In innovation theater, ideas don’t come to fruition. ( /

David Tohn remembers when he first heard the phrase “innovation theater.” It was at the most recent South By Southwest event in Austin, Texas, during a presentation about new technology and bringing innovation to the Department of Defense. Part of it was about the Small Business Innovation Research program.

“SBIR is the government’s way to ask to have complicated problems solved and is a primary way to invite innovation,” said Tohn, CEO of Columbia-based BTS Software Solutions, “but it doesn’t work well. It’s called the ‘Valley of Death’ and is a core problem” when working with the DoD.

In other words, it’s asking for innovative solutions, but it’s rare that the ideas discussed see the light of day. Hence the drama of innovation theater.

A big part of this conversation in tech circles is about the need for solutions. “It also concerns how to use an SBIR to successfully transition to a Program of Record, such as the F-35 or the F-22 for aircraft carriers, when the government is making an expensive buy with the hope of solving a problem for the next three decades.”

The general issue is that various paths for solving problems never come to fruition. “While the technologies discussed may be very innovative for a host of reasons,” Tohn said, “they may not progress for reasons ranging from lack of budgets to programs that have been locked down due to engineering issues.”

For instance, designs can be locked. “If someone is already building a new airplane, they may be beyond the point of wanting a new engine,” said Tohn, “so these things die, not because they’re bad ideas, but because the support chain isn’t there.”

Companies should initially “think through what they wish to achieve and how they wish to resource their innovation programs,” said Paul Norwood, director of the Lazard Geopolitical Advisory, in Austin, Texas. “Executives can focus their innovation efforts on a core problem, adjacent issues or truly ‘greenfield’ efforts with high potential to disrupt their current business model.”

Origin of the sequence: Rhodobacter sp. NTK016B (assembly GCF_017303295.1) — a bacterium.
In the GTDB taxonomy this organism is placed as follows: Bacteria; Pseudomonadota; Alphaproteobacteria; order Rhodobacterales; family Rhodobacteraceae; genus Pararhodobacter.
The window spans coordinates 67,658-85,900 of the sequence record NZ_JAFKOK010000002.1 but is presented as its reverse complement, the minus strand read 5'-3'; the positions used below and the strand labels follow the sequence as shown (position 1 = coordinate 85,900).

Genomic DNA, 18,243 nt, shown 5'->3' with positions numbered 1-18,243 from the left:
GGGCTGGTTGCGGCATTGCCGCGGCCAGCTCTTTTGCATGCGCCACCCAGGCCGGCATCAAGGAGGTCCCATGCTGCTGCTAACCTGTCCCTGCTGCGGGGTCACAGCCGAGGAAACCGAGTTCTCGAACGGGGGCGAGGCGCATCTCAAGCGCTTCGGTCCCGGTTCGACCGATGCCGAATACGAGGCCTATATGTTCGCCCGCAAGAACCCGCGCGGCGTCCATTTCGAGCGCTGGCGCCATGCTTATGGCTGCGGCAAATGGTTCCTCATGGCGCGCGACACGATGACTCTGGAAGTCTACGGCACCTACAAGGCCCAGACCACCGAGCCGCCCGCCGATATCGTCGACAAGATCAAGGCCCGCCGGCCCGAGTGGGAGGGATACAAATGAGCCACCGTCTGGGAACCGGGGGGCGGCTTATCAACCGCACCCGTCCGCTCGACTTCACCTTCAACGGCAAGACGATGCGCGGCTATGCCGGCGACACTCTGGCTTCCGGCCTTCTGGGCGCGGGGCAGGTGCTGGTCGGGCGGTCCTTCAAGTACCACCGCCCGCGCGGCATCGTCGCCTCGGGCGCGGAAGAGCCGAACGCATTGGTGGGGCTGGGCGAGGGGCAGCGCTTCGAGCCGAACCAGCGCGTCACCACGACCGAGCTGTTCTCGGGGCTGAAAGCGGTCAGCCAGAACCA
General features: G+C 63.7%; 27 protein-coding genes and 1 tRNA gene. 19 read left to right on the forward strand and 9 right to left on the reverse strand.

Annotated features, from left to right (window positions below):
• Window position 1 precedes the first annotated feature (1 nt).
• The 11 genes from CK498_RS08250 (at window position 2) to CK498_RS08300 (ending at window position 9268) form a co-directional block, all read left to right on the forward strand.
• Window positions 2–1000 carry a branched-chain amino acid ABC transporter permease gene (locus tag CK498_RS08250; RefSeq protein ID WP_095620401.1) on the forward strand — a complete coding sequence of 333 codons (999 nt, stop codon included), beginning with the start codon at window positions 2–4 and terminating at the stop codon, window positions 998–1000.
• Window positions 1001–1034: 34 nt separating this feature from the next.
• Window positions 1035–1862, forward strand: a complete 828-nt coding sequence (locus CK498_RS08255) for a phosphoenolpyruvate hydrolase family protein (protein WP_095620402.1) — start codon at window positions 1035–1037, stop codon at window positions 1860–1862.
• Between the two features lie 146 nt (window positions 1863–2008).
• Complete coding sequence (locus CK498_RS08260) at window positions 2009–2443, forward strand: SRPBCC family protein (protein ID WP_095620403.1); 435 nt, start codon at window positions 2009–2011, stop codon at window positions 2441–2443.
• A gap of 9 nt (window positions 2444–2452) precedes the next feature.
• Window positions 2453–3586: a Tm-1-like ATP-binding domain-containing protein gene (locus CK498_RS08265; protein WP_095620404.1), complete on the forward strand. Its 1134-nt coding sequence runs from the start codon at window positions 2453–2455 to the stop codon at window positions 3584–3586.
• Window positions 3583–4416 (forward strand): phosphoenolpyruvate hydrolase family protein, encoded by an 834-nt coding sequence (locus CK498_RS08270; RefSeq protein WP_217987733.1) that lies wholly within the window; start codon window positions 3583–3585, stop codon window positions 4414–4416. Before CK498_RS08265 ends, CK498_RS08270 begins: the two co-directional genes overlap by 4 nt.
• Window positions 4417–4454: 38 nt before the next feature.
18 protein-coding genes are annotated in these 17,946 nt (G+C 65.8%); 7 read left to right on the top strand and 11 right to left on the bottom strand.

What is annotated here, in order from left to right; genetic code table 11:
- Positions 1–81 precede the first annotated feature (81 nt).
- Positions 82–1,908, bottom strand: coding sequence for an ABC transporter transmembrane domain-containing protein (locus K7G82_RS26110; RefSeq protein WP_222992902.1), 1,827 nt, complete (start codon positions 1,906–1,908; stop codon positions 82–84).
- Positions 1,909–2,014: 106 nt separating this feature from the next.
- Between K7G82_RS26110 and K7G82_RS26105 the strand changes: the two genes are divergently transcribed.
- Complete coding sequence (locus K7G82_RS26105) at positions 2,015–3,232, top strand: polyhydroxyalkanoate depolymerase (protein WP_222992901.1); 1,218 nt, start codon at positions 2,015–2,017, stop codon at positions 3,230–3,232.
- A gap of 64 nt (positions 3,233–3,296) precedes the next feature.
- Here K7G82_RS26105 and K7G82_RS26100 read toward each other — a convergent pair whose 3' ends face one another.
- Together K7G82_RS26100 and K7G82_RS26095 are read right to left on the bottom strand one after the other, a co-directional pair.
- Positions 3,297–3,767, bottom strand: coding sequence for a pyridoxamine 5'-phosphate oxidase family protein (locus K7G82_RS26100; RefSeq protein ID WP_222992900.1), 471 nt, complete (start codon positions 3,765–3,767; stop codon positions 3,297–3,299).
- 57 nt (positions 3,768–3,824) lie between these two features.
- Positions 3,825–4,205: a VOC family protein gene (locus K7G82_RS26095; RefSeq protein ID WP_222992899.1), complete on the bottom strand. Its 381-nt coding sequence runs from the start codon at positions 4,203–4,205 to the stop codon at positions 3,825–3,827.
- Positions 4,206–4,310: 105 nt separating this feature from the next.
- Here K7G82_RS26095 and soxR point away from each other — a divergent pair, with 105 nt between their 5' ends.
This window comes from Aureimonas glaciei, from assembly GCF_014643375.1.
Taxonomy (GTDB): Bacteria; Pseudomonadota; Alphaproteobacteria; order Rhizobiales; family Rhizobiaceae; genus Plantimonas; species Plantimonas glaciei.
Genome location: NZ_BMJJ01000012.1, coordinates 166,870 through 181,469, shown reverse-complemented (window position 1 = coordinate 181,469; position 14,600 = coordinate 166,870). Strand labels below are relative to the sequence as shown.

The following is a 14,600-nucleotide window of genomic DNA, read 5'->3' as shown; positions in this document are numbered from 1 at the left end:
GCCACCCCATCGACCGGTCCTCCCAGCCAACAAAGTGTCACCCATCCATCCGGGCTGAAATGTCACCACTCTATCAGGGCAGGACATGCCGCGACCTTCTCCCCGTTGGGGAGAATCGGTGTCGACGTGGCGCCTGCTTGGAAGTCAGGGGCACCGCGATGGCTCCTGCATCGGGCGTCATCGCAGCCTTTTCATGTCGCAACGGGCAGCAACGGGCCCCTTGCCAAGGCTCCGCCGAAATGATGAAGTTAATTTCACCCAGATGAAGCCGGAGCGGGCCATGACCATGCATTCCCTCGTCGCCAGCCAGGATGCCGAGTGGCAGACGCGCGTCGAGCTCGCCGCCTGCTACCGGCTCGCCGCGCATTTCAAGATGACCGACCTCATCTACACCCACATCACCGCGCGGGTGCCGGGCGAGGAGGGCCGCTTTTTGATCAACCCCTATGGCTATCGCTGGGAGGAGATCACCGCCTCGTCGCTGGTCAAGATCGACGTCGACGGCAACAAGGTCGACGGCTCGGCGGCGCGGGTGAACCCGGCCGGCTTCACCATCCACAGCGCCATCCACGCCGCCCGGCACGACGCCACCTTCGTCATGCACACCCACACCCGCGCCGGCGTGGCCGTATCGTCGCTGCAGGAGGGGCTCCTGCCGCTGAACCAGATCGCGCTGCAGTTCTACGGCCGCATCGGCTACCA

In all cases, they “should align innovation activities to creatively address those problems and tie the activity to the next steps within their corporate processes “with someone assigned to champion the effort,” Norwood said. “Another goal of innovation activities might be to encourage employee participation by sharing problems they see and any initial concepts to solve those problems, essentially building a program which enables an innovative culture.”

He said “very few” companies have the resources “to be relevant across a multitude of innovation spaces, so, determining the intent of the strategy and implementation programs early is key.

“Get started and don’t be afraid to pivot, remembering that many efforts will fail,” said Lazard. “The trick is to identify that failure early and remain focused on solutions which have potential outcomes that impact the business in a significant way. Innovation and its adoption must be focused by a purpose.”

So, how can the business community work with government entities to facilitate innovative ideas reaching the market?

“[It] will take intention from our federal partners and a deliberate regional strategy to synchronize the effort,” said Larry Twele, who recently retired as CEO of the Howard County Economic Development Authority. “There’s work being done both at the federal and private sector levels because it’s recognized that small businesses can be agile and develop solutions quickly.”   

And that’s being done, though Twele added a telling caveat about the local efforts.

“We’re working on this issue currently. There are several other places in the country, with fewer assets, that are beating us,” he said. “We’re making progress on our strategy and you can expect to see some news during the next several months.”

Tohn added another optimistic thought. “In the DOD’s defense,” he said, “They’re struggling mightily to solve the problem.

“When I go to conferences, I hear anecdotal successes, but it’s rare that I hear of any longitudinal solutions,” Tohn said. “However, there are lessons that have been learned and the DoD is updating processes and procedures. Hopefully, they’ll take root.”